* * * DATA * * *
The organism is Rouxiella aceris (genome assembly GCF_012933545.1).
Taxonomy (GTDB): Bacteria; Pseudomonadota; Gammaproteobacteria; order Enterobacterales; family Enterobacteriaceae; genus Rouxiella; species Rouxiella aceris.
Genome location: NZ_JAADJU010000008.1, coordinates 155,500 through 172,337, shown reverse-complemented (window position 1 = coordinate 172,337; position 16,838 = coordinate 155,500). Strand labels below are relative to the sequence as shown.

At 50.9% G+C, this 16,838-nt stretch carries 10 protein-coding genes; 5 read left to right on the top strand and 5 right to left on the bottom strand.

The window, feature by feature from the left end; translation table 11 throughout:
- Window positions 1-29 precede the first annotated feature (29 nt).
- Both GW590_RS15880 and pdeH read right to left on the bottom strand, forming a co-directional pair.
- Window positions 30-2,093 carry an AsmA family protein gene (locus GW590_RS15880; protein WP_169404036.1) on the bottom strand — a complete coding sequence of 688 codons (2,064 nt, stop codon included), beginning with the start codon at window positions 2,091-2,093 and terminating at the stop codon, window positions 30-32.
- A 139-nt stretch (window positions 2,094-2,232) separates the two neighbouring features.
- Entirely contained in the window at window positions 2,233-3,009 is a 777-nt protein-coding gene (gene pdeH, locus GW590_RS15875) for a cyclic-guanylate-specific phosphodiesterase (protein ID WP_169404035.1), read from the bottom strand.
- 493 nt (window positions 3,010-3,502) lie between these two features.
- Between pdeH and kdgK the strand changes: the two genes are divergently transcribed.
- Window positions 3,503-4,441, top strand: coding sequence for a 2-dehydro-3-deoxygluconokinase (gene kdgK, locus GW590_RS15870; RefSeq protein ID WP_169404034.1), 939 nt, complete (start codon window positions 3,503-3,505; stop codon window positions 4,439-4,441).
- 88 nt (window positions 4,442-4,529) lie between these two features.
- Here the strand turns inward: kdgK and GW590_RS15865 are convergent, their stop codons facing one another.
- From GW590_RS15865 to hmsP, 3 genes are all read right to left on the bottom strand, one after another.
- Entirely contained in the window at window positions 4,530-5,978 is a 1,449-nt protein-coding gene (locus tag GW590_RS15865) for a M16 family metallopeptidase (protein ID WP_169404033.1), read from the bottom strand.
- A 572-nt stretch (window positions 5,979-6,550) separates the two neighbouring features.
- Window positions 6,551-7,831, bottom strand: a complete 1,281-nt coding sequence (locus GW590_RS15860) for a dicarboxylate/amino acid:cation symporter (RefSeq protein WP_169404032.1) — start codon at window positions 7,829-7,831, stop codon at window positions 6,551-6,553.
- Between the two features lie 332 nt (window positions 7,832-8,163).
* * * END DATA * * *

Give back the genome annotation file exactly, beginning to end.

The organism is Rouxiella aceris (genome assembly GCF_012933545.1).
Taxonomy (GTDB): Bacteria; Pseudomonadota; Gammaproteobacteria; order Enterobacterales; family Enterobacteriaceae; genus Rouxiella; species Rouxiella aceris.
Genome location: NZ_JAADJU010000008.1, coordinates 155,500 through 172,337, shown reverse-complemented (window position 1 = coordinate 172,337; position 16,838 = coordinate 155,500). Strand labels below are relative to the sequence as shown.

At 50.9% G+C, this 16,838-nt stretch carries 10 protein-coding genes; 5 read left to right on the top strand and 5 right to left on the bottom strand.

The window, feature by feature from the left end; translation table 11 throughout:
- Window positions 1-29 precede the first annotated feature (29 nt).
- Both GW590_RS15880 and pdeH read right to left on the bottom strand, forming a co-directional pair.
- Window positions 30-2,093 carry an AsmA family protein gene (locus GW590_RS15880; protein WP_169404036.1) on the bottom strand — a complete coding sequence of 688 codons (2,064 nt, stop codon included), beginning with the start codon at window positions 2,091-2,093 and terminating at the stop codon, window positions 30-32.
- A 139-nt stretch (window positions 2,094-2,232) separates the two neighbouring features.
- Entirely contained in the window at window positions 2,233-3,009 is a 777-nt protein-coding gene (gene pdeH, locus GW590_RS15875) for a cyclic-guanylate-specific phosphodiesterase (protein ID WP_169404035.1), read from the bottom strand.
- 493 nt (window positions 3,010-3,502) lie between these two features.
- Between pdeH and kdgK the strand changes: the two genes are divergently transcribed.
- Window positions 3,503-4,441, top strand: coding sequence for a 2-dehydro-3-deoxygluconokinase (gene kdgK, locus GW590_RS15870; RefSeq protein ID WP_169404034.1), 939 nt, complete (start codon window positions 3,503-3,505; stop codon window positions 4,439-4,441).
- 88 nt (window positions 4,442-4,529) lie between these two features.
- Here the strand turns inward: kdgK and GW590_RS15865 are convergent, their stop codons facing one another.
- From GW590_RS15865 to hmsP, 3 genes are all read right to left on the bottom strand, one after another.
- Entirely contained in the window at window positions 4,530-5,978 is a 1,449-nt protein-coding gene (locus tag GW590_RS15865) for a M16 family metallopeptidase (protein ID WP_169404033.1), read from the bottom strand.
- A 572-nt stretch (window positions 5,979-6,550) separates the two neighbouring features.
- Window positions 6,551-7,831, bottom strand: a complete 1,281-nt coding sequence (locus GW590_RS15860) for a dicarboxylate/amino acid:cation symporter (RefSeq protein WP_169404032.1) — start codon at window positions 7,829-7,831, stop codon at window positions 6,551-6,553.
- Between the two features lie 332 nt (window positions 7,832-8,163).